Original seats were unique to the model, and replacements will be difficult to find now if you’re pursuing a concours example. The rare GT4 model, with its longer wheelbase, has a rear seat – though again this may have been removed in the quest for light weight if the car has seen competition use. If this is missing, it will be an especially difficult component to source.


  • 1962: Alpine A110 launched to replace A108, offered with engine from the Renault 8.
  • 1963: Alpine A110GT4 launched, with altered roofline and longer wheelbase.
  • 1966: FASA-Renault begin Spanish production.
  • 1968: Alpine allotted entire Renault competition budget.
  • 1969: New plant opens in Dieppe. GT4 discontinued.
  • 1971: Alpine wins Monte Carlo rally.
  • 1973: Alpine wins Monte Carlo rally and World Rally Championship.
  • 1974: Alpine bought by Renault in wake of fuel crisis and bankruptcy.
  • 1977: A110 production ceases in Dieppe.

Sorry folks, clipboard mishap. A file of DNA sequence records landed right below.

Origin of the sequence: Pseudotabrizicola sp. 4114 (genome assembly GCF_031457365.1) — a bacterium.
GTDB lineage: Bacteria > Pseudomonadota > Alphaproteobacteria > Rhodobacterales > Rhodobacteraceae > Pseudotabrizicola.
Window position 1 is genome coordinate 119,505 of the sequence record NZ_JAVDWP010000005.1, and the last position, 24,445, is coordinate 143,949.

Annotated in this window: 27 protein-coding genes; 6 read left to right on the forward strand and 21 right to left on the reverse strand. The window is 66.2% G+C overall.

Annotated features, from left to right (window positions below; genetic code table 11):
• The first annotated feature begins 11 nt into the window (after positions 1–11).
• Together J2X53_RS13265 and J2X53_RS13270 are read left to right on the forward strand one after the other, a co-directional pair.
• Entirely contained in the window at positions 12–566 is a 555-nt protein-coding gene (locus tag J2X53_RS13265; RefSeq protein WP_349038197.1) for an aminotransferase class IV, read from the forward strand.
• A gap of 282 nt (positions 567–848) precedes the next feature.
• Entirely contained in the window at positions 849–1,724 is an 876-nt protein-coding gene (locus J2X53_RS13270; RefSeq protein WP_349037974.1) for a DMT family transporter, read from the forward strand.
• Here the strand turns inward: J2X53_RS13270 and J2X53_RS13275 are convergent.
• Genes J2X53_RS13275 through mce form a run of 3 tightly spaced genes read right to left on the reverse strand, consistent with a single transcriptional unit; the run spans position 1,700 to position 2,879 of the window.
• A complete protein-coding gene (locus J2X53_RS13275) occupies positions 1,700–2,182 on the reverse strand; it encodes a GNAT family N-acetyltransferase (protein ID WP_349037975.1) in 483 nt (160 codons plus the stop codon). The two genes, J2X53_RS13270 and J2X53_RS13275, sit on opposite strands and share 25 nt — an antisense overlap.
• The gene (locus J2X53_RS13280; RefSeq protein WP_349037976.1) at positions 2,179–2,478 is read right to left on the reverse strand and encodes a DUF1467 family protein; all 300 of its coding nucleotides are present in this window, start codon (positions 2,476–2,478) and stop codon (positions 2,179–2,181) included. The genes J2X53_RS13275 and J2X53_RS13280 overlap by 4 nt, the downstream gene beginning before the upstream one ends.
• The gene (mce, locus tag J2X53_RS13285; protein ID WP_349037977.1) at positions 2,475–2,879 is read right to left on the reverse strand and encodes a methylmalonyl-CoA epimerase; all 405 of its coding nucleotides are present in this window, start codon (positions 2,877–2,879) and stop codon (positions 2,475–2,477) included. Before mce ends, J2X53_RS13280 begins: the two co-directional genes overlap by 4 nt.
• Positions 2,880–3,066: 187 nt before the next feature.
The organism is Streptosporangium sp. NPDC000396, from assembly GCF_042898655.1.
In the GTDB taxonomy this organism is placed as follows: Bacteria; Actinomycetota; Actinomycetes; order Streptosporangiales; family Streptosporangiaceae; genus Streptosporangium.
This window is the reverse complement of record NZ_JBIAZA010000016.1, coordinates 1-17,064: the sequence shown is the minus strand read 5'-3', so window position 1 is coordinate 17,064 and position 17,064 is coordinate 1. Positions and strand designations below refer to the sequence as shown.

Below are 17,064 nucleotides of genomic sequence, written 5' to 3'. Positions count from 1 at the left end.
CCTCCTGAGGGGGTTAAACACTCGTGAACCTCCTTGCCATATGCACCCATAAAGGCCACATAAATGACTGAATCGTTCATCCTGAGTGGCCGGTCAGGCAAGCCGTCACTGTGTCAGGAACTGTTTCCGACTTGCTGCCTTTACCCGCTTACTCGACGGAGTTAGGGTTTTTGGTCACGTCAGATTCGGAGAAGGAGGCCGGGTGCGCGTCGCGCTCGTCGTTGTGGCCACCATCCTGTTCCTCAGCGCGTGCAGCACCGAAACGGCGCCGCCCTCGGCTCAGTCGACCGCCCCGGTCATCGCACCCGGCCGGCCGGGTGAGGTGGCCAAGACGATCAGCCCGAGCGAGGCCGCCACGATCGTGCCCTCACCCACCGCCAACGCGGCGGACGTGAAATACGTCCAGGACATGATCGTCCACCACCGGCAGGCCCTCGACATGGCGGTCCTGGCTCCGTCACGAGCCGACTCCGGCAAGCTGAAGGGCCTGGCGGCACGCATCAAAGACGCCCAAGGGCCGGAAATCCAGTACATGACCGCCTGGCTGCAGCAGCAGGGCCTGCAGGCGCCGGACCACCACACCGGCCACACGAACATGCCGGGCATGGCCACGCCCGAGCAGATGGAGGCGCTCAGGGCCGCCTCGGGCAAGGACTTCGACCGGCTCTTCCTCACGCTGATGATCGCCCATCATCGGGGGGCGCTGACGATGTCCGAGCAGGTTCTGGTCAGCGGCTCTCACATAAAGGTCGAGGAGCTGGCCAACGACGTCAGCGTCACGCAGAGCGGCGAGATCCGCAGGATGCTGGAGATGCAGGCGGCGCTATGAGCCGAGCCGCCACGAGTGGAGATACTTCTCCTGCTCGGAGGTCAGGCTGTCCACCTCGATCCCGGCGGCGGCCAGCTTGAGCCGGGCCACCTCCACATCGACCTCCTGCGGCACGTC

• 1978: Spanish production ceases.

AutoClassics say…

There aren’t many cars which handle quite like an Alpine A110, and certainly not so many that capture your imagination in quite the same way. Let’s face it, as much of a rally icon as a Ford Escort is, it’s not as cool, and while there’s a lot of commonality with an early Lotus Europa, the Lotus lacks the works-backed competition appeal of the A110.

Renewed interest means that prices are likely to climb in the near future, and so we would advise buying one now if you’ve been considering it. Mechanical parts can be obtained relatively easily, it won’t cost a fortune to run and it will fit in the average domestic garage with ease. If your budget is limited, look for the rarer A110 GT4, which offers a similar experience with a substantially lower purchase price.


Alpine-Renault A110 1600S
  Power 125bhp
  Top speed 130mph
  0-60mph 7.1sec
  Economy 25mpg

Picture courtesy of Rota Archive

Want to read more about the Alpine A110? Here's 'When the Alpine A110 Ruled the World'.